Event plugins or other template-driven tools can also help. They provide a clear and consistent structure across webpages. This makes it easier for crawling bots to index your event pages. 

Events can also benefit from structured data. Structured data describe the nature of the information on a webpage for crawling bots. Structured data can also be scraped (i.e. collected) and then reused in events listings sites.

Suggested resources:

Bonus Step!

Let your association do the work for you

Associations play a pivotal role in providing data about performing artists, organizations and venues from across the country. Many Canadian arts associations are committed to publishing open data about their members.

To take advantage of this, take a moment to contact the associations that you hold memberships with and see if they would be willing to adopt open data practices.

Suggested resources: CAPACOA’s Open Data Strategy.


These aren’t the only means of building a strong digital presence and to become “discoverable” but we are confident these are good, effective starting steps so that performing arts stakeholders can achieve more control over how people can find them online – and what they can find.

In the end, a strong digital presence requires being present in multiple places on/in the web AND linking these individual footprints together to form an integrated, multi-faceted digital presence. No matter what the means, as long as there is some interlinking involved, you are doing the right thing.

A web page for an event at the National Arts Centre and the structured data describing this event.

Two years ago, Nesta and The Satori Lab published a report encouraging arts organizations to publish open data for their events. As there is no data standard for the performing arts, the report notably recommended the use of Schema.org to make it easier for crawling bots to read and interpret event information Fine. But how does one use Schema.org? Here, in a nutshell, is how to use it.

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Banner with a woman working on a computer.

Open data. What is it? What about privacy? Does our cultural organization have data that we can make “open”?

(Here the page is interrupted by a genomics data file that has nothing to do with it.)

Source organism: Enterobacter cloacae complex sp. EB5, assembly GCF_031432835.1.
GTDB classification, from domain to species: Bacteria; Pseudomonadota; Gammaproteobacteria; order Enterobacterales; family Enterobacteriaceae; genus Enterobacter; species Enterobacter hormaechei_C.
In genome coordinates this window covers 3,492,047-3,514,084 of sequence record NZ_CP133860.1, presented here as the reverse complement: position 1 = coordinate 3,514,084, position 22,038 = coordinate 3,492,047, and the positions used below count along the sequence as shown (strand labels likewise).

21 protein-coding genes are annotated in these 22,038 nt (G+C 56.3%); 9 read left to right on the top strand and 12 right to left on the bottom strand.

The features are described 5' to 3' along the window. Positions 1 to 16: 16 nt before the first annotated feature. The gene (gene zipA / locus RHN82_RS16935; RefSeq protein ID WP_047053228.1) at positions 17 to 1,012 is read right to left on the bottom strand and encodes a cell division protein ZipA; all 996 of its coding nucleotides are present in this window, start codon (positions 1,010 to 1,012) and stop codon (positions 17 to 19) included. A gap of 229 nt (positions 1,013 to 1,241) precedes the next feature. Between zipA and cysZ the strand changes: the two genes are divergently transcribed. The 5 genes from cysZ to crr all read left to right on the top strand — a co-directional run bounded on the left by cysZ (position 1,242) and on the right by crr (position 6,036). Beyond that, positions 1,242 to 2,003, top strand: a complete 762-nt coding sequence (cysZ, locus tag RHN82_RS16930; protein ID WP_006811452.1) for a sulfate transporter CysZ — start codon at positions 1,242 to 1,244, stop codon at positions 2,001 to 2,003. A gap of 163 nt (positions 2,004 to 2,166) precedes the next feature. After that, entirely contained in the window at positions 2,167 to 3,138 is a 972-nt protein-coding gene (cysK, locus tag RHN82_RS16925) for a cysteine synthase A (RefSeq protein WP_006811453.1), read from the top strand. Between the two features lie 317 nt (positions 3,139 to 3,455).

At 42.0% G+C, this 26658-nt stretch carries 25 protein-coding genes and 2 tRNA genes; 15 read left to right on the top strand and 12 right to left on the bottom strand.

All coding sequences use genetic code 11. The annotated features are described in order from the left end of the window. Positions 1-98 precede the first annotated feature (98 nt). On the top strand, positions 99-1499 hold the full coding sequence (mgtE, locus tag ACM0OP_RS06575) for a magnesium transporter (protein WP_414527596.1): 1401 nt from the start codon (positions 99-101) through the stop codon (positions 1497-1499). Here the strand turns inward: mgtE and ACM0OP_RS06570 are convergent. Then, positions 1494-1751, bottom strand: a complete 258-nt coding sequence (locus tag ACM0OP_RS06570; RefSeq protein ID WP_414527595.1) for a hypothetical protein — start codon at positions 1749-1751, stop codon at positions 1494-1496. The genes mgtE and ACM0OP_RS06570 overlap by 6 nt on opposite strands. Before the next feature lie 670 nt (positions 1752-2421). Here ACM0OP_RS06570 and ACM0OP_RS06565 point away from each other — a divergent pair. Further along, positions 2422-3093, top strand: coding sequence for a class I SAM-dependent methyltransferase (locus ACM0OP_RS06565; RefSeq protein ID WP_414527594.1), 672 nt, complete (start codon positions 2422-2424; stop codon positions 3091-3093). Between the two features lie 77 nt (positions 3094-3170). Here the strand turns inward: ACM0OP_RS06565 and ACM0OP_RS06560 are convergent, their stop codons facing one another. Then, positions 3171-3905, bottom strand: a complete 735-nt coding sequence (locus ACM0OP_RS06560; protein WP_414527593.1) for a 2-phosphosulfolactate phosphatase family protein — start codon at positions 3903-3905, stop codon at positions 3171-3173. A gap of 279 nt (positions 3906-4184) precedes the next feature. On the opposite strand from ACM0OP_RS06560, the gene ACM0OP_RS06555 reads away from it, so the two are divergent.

These and other questions are discussed in “Time for Open Data in Culture.”

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CAPACOA, Culture Creates and other partners have wrapped up Phase 2 of the Linked Digital Future initiative. This post offers an overview of our key activities and lessons learnt, as well as links to full reports.

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Between October 2019 and March 2021, as part of the Linked Digital Future initiative (LDFI), the Digital Navigation Program offered one-on-one digital transformation coaching to arts organizations across Canada. Here is a second case study from one of the program’s participating organizations.

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Tuckamore Chamber Music Festival – Linked Digital Future Initiative Case Study

Between October 2019 and March 2021, as part of the Linked Digital Future initiative (LDFI), the Digital Navigation Program offered one-on-one digital transformation coaching to arts organizations across Canada. Here is a first case study from one of the program’s participating organizations.

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Published by opennorth.ca on December 15, 2020

Thank you to all of our participants who joined The art of data sharing webinar on Nov. 24th, 2020. We are happy to share the recording of the event with you! 

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Here is an excerpt from an excellent blog post originally published on Medium. This excerpt is republished with permission from the author, Margaret Lam.

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Blog Post: Event Plugins and Schema

If you work with a performing arts organization, you might very well use WordPress for your website. And if so, you might use a common plugin for ease of managing your concerts and other events. At CAPACOA, through our Linked Digital Futures project, we are interested in how these event plugins use structured data. 

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CAPACOA and the Conseil québécois du théâtre initiate an international cooperation project to increase the presence of performing arts in Wikidata.la présence des arts de la scène dans Wikidata.